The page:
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How to survive a long-haul flight

So you’re flying to the other side of the world for the first time!  Yay! Congratulations, you’re about to become a long-haul traveller!  So what makes a long-haul route?  Well, the good people from Eurocontrol consider any flight over 4,000 km a long-haul flight so if you’re flying from London to say… Sydney, you’re doing about 4.5 long-haul flights in one go!  IMG_6863.JPG

If you’ve never done a long-haul flight before, I can understand your concerns.  Never fear, I’ve done a bunch of these flights so I’ll give you some practical tips to help ease your nerves, and the pain of long-haul travel.  But, in all seriousness… long-haul travel can be dangerous.  I don’t want to scare you but, sitting on an airplane in the same seat for something like 24 hours does have some health risks like DVT or Deep Vein Thrombosis.. so, you really need to be up on all the health aspects when you fly.

If you don’t have the cash or the points to upgrade to a better class, here’s some helpful tips to get you though sitting in the cattle class of a long-haul flight.

The very first thing I do is go online and make sure I book a flight on the Airbus A380.  Since the arrival of this airplane, it has changed the way I book my flights.  The A380, in my opinion is quieter, and seems to have much better air-pressure, so my legs swell a lot less. This plane is a lot less bumpy and I also feel a lot less jet lagged.  Overall, it’s a quiet flight and you’ve got a bit more room.

Then, I make sure to pick the seat I want.  If you aren’t familiar with the airplane layout, have a look online. Try to get in first so you don’t get stuck with the worst possible seat.  In my opinion, the middle seat on either side of the airplane just sucks.  To avoid fighting your fellow seat mates for the armrest, it’s best to choose if you want the window or the aisle.  They both equally have benefits.  Like, the window comes with a view and something to lean up against, but the seat next to the aisle comes with unlimited access to freely wander the plane.  qf-a380-cabin.gif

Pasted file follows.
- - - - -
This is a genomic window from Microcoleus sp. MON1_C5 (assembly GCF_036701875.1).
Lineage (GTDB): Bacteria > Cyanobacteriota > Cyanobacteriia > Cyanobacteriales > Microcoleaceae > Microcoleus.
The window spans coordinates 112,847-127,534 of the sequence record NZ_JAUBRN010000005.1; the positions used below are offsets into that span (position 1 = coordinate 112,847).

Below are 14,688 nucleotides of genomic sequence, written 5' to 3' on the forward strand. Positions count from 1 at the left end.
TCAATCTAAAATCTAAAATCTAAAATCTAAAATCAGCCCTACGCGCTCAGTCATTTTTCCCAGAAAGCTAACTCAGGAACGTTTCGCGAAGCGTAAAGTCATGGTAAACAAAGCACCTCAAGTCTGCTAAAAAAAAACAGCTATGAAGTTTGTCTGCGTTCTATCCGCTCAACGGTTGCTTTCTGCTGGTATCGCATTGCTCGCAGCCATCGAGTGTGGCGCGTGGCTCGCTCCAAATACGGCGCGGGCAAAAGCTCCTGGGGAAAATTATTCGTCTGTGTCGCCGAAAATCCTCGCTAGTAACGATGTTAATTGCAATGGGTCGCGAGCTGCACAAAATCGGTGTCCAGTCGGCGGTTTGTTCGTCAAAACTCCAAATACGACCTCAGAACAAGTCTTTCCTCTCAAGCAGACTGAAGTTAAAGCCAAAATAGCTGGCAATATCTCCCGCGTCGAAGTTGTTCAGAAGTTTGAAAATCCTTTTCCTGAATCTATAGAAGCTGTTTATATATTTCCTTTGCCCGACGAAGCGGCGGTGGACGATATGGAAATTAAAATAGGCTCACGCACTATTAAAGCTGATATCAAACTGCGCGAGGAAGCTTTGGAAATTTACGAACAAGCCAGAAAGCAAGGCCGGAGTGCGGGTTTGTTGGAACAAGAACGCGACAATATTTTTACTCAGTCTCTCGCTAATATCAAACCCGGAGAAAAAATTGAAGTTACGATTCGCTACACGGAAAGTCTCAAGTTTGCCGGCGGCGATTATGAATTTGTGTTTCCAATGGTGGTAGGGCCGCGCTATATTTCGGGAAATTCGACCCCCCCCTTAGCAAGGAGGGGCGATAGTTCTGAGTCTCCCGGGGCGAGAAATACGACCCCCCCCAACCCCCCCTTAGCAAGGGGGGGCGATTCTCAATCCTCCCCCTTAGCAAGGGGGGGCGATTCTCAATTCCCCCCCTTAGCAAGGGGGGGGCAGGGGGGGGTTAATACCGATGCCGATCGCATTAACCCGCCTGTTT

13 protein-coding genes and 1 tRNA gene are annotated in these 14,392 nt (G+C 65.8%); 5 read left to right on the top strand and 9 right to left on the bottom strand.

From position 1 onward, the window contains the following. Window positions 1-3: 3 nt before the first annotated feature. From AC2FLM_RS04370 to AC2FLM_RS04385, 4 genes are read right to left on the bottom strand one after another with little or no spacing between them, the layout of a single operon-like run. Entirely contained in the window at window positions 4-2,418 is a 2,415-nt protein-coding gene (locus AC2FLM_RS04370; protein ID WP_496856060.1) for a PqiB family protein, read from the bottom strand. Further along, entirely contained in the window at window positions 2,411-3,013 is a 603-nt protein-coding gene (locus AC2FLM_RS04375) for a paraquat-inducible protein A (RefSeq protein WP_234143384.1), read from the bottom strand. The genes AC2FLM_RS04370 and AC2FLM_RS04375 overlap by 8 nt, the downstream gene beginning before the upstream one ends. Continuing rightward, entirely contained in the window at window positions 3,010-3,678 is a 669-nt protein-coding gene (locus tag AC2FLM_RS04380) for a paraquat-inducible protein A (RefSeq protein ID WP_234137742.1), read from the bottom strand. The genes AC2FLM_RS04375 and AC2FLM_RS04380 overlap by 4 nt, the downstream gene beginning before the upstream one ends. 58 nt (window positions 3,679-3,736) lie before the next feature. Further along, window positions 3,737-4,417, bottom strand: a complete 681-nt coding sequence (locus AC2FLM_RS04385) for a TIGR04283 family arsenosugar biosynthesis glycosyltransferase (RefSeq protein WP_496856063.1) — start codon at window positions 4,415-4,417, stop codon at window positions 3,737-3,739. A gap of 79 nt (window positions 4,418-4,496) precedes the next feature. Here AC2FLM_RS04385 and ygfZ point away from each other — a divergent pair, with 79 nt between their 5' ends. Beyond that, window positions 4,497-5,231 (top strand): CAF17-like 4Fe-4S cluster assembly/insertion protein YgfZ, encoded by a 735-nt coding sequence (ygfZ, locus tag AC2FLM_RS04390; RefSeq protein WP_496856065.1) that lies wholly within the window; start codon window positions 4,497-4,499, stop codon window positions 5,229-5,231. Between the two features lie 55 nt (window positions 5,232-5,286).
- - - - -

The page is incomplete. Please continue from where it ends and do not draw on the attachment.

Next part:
I always avoid alcohol on long-haul travel days.  Yep.  I know it sucks, but it’s for your own benefit because alcohol dehydrates your body and thus you experience more jet lag.  Drink wayyy more water instead!  This kinda does suck if you’re stuck next to Marvin the 500 kilo gorilla gentleman that won’t wake up at any costs… but, if you need to do your business… you can always jump over Marvin into the aisle, and he probably won’t notice.

The day of the flight, I make sure to take 1,000mg of vitamin C.  Airplanes can be flying incubators of illness because there’s a number of sick people that will throw all practical reason out the window and fly  even when they’re one step away from death’s doorstep.  This seriously sucks because 50% of the air on planes is recycled and thus, you’re breathing half of what Betty just hacked up.  Airplanes do use HEPA filters, but to really want to beat the flu at it’s own game, wear a face mask.

Be sure to walk around.  Yep… like I said before, you can totally DIE from DVT.  It’s not something you mess around with.  One main cause of DVT is from sitting in one position without moving around.  Blood coagulates when your leg muscles aren’t being used. “Studies have shown you’re more likely to develop DVT if you sit next to a window, rather than the aisle seat.” So, move those legs around, go for walks and wear compression socks.  IMG_2568.JPG

Relax – yep… if you’re relaxed, then you’ve got a better chance of sleeping on that flight.  I bring a book to chill me out and I also listen to some music on my iPhone.  If I do watch something on the in-flight entertainment, I turn the brightness right down on the screen.  All these elements seem to tire me out and one of the great things I actually like about the long-haul flights is, I actually get about seven hours of sleep!  Since I pick the A380, the flights are quieter, and the seats are better, I’m relaxed so in return I sleep way better than I would on a four hour flight!

Also, another long-haul hot-tip is to do a few laps of the airplane terminal.  Whilst wandering around in Schiphol Airport in the Netherlands, I found an actual museum and in Estonia, I even found an terminal that had a public gym right out in the open ready for anyone to use!  It was awesome and a great way to keep DVT at bay!

Got any great long-haul travel hacks you’d like to share?  Leave them in the comments below!

taraustralis View All

An Aussie girl gone walkabout in the great big world!

3 thoughts on “How to survive a long-haul flight Leave a comment

  1. While the A-380 is quiet, if you sit near the galleys (mid and back on the ones I’ve been on) there is a highly annoying chiller compressor that spins up, runs for 10 minutes and spins down, about every 40 minutes. The back galley is worse. So try to avoid the seats right behind or in front of the galley.
    Also, if you don’t have the points or money for business or first, it IS worth the extra $75 to $150 to pay for an exit row seat. Think of it as a fairly moderate hotel room in cost, and you will be able to sleep much better with the leg room (I’m 195cm) without having to pay the business class big bucks.

    • I definitely agree with your point about exit row seating. When I was flying back home from Hawaii I had an exit row seat and it was the best for legroom. However, the only things I didn’t like were that you can’t put any of your belongings in front of you and if you plan on sleeping it’s hard because of people coming in/out of the bathroom. Overall, it’s still my favorite affordable seat haha

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